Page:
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“To eliminate the gap between what is and what can be in health care for all children.” “To eliminate the gap between what is and what can be in health care for all children.” www.envisionnm.org Assessment and intervention of Pediatric Overweight and Obesity Hypertension Dyslipidemia

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slide1

“To eliminate the gap between what is and

what can be in health care for all children.”

“To eliminate the gap between what is and

what can be in health care for all children.”

www.envisionnm.org

overview
Assessment and intervention of Pediatric Overweight and Obesity

Hypertension

Dyslipidemia

Polycystic Ovary Disease

Non-Alcoholic Fatty Liver Disease

Overview
measure bmi annually
Measure BMI at well child visits 2-18 y.o.

Calculate & plot BMI% for age and gender

Correlate with appropriate diagnosis:

<5% Underweight

5-84% Normal Weight

85<95% Overweight

≥95% Obese

(≥99% is a higher risk group)

Measure BMI % Annually
measure bmi percentile
Plot BMI% for age and gender

English: [weight(lb) ÷ height(in) ÷ height(in)] x703

Metric: [weight(kg) ÷ height(cm) ÷ height(cm) ] x10,000

Calculation Tools: www.cdc.gov/ or www.nhlbisupport.com/bmi/

BMI Wheel

CDC Graphs:

www.cdc.gov/growthcharts/

PDA tool: www.statcoder.com

Measure BMI Percentile
if there was an infectious disease that had
If there was an infectious disease that had…
  • double - tripled in prevalence,
  • was afflicting 30% of children of all ages,
  • had life-long, potentially life-threatening impact…

Would we be acting?

Would we take 10 sec to plot a point?

proposed 2009 hedis measures
The percentage of members 2–17 years of age who had an outpatient office visit and who had evidence of the following during the measurement year.

• BMI percentile assessment

• Counseling for nutrition

• Counseling for physical activity

Proposed 2009 HEDIS* Measures

* Healthcare Effectiveness Data and Information Set

measure blood pressure annually
Use a cuff large enough to cover 80% of the arm

Diagnose hypertension using NHLBI tables http://www.nhlbi.nih.gov/health/prof/heart/hbp/hbp_ped.htmlor Statcoder

Measure Blood Pressure % Annually
example
9 y.o. girl presents for WCC

Height = 134 cm

Weight = 40.7 kg

BMI = 22.5

BP = 118/77

Example
example9
9 y.o. girl presents for WCC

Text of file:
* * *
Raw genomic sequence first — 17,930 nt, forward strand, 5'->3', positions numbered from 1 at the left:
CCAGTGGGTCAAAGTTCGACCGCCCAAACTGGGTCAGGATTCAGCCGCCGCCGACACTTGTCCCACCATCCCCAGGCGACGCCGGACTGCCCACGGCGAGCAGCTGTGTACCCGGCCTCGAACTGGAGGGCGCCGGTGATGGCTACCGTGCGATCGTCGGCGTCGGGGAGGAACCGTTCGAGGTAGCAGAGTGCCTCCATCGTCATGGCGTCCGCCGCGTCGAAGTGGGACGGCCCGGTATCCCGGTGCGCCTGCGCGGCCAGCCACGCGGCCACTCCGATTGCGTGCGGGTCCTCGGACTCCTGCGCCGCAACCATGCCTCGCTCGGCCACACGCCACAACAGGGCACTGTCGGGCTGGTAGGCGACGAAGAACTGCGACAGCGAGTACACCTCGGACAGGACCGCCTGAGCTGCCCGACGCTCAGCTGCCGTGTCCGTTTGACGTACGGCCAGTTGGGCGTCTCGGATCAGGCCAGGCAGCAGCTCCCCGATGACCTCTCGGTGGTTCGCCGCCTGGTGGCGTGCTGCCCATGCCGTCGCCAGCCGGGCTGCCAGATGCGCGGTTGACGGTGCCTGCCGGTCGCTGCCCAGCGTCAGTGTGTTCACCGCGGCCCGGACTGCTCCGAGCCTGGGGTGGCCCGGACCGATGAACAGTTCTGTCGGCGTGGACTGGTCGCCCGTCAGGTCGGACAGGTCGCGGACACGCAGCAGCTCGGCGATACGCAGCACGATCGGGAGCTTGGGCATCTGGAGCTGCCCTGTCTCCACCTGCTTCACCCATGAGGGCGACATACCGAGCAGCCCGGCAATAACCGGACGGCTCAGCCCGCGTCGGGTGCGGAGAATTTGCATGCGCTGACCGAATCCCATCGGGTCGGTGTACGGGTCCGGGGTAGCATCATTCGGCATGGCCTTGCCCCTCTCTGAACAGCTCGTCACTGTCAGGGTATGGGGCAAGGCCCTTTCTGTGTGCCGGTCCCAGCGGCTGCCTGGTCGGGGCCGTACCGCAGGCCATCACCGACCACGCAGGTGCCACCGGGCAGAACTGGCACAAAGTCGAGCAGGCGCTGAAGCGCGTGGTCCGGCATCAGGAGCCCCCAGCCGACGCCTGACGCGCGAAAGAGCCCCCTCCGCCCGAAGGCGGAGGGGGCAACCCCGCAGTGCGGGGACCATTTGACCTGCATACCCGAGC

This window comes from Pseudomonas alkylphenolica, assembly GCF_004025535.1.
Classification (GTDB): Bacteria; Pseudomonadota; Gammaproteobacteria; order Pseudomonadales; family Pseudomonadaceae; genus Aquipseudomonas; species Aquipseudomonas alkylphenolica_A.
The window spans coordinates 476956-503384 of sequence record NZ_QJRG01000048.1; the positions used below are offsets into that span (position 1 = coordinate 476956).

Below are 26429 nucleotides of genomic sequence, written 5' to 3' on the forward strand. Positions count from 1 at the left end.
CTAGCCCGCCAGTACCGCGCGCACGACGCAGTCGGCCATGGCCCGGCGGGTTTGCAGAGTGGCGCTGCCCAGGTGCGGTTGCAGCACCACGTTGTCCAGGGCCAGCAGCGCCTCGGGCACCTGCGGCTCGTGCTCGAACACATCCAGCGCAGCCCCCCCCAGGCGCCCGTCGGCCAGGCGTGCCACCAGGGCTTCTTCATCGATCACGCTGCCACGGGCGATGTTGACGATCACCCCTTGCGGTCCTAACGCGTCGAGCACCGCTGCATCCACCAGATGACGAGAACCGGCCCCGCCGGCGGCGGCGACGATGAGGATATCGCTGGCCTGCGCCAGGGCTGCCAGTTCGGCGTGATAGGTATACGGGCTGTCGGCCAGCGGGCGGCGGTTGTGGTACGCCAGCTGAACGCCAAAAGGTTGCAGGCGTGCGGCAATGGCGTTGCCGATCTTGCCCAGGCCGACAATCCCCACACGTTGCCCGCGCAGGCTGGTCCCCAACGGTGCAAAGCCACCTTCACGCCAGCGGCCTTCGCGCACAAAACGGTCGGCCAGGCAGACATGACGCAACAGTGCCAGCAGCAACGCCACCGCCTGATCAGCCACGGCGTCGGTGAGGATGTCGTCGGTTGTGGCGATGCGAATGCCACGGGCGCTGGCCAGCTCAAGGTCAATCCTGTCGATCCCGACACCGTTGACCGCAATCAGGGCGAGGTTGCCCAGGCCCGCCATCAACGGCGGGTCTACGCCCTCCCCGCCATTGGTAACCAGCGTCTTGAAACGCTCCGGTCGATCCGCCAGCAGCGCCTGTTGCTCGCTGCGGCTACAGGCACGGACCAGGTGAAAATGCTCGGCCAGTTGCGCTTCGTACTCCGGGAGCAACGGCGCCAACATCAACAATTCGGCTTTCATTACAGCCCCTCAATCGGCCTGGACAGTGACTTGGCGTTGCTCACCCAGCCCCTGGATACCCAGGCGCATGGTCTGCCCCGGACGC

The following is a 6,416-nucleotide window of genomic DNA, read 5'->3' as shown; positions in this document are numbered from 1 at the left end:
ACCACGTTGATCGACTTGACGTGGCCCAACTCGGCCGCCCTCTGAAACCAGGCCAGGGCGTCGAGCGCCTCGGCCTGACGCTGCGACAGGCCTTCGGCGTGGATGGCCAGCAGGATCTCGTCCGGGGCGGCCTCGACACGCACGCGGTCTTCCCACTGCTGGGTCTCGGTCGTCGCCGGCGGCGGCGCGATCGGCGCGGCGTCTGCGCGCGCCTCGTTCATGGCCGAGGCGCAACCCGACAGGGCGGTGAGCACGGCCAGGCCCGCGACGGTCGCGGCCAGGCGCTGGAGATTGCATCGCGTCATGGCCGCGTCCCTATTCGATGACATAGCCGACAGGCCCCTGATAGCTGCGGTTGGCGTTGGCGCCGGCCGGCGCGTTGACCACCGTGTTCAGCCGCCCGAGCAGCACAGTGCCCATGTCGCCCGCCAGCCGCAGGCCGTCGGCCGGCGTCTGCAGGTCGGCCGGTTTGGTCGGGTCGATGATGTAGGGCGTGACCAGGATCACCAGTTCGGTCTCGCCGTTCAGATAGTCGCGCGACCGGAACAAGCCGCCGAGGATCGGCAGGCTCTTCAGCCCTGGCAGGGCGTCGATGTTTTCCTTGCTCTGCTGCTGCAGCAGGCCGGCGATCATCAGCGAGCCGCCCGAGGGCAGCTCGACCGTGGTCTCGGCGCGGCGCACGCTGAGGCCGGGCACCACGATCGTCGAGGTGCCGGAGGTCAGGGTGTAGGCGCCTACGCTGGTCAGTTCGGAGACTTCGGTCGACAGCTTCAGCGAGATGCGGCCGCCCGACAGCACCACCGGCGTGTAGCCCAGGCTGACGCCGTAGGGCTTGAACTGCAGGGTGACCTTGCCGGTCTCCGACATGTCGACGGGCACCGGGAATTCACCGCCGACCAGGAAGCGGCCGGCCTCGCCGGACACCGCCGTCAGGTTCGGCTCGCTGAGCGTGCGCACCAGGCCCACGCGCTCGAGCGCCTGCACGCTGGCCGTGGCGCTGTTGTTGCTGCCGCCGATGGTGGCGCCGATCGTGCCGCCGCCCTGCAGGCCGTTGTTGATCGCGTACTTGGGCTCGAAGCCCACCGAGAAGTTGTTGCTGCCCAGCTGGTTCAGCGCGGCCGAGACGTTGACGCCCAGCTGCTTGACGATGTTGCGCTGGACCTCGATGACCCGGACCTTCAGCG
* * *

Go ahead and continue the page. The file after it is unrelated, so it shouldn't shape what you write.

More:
Height = 134 cm

Weight = 40.7 kg

BMI = 22.5

BP = 118/77

BMI = 96th percentile = Obese

BP = >95th percentile = Stage 1 HTN

(3 measurements)

Example
past medical history
Small for gestational age

Weight gain

Insidious onset

vs.

Point-in-time onset

Race/ethnicity

Past Medical History
family history update regularly
First and second degree relatives

Obesity

Type 2 diabetes, insulin resistance

Cardiovascular disease

Hypertension, Dyslipidemia

Early deaths from heart disease or stroke

Mother

Gestational diabetes while pregnant with patient

Family History: Update Regularly
slide12

Review of Systems

• Poor linear growth (Hypothyroidism, Cushing’s, Prader-Willi syndrome)

•Anxiety, school avoidance, social isolation (Depression)

• Headaches (Pseudotumor cerebri)

• Nighttime breathing difficulty &/or Daytime somnolence (Sleep apnea, hypoventilation syndrome, asthma)

• Abdominal pain (GE reflux, Gall bladder disease, constipation)

• Hip or knee pain (Slipped capital femoral epiphysis)

• Oligomenorrhea or amenorrhea (Polycystic ovary syndrome)

Identifiable endocrine abnormalities or syndromes account

for < 1% of cases of overweight in children

assess behaviors and attitudes
Diet Behaviors

Sweetened-beverage consumption

Fruit and vegetable consumption

Frequency of eating out and family meals

Consumption of excessive portion sizes

Daily breakfast consumption

Physical Activity Behaviors

Amount of moderate physical activity

Level of screen time and other sedentary activities

Attitudes

Self-perception or concern about weight

Readiness to change

Successes, barriers and challenges

Assess Behaviors and Attitudes
slide14

Physical Examination

• Poor linear growth ……(Hypothyroidism, Cushing’s, Prader-Willi syndrome)

•Truncal obesity ……………………………………..(risk of CVD; Cushing’s)

• Dysmorphic features ….(genetic disorders, including Prader–Willi syndrome)

• Acanthosis nigricans ….……………………………..(DM, insulin resistance)

• Hirsutism and excessive acne…….………………….……(PCOS; Cushing’s)

• Violaceous striae …………………….……………………………(Cushing’s)

• Papilledema, cranial nerve VI paralysis…….………….(pseudotumor cerebri)

• Tonsillar hypertrophy ………………………….…………………..(sleep apnea)

• Abdominal tenderness, hepatomegaly..(gall bladder disease, GERD, NAFLD)

• Undescended testicle ………………………………..(Prader-Willi syndrome)

• Limited hip range of motion ……………...(slipped capital femoral epiphysis)

• Lower leg bowing ………………………………………….(Blount’s disease)

things to look for on the physical exam
Acanthosis nigricans

(NIDDM, insulin resistance)

Violaceous striae

(Cushing’s syndrome)

Things To Look For On The Physical Exam
the next step
Diagnose Overweight and Obese

Screen for pre-diabetes and type 2 diabetes

Screen for conditions associated with overweight

The Next Step
slide17

Obesity

Insulin Resistance

Metabolic Syndrome

Type 2DM

Hypertension

NASH

Dyslipidemia

PCOS

Also:

Mental health issues,

obstructive sleep apnea,

orthopedic problems

laboratory tests
BMI 85-94% Without Risk Factors

Fasting Lipid Profile

BMI 85-94% Age 10 Yrs. & Older With 2 Risk Factors

Fasting Lipid Profile

ALT and AST

Fasting Glucose

BMI >= 95% Age 10 Yrs. & Older

Fasting Lipid Profile

ALT and AST

Fasting Glucose

Other Tests as Indicated by Health Risks

Laboratory Tests

Every 2 Years

Every 2 Years

risk factors
Risk factors

FHx of type 2 DM in 1st or 2nd degree relative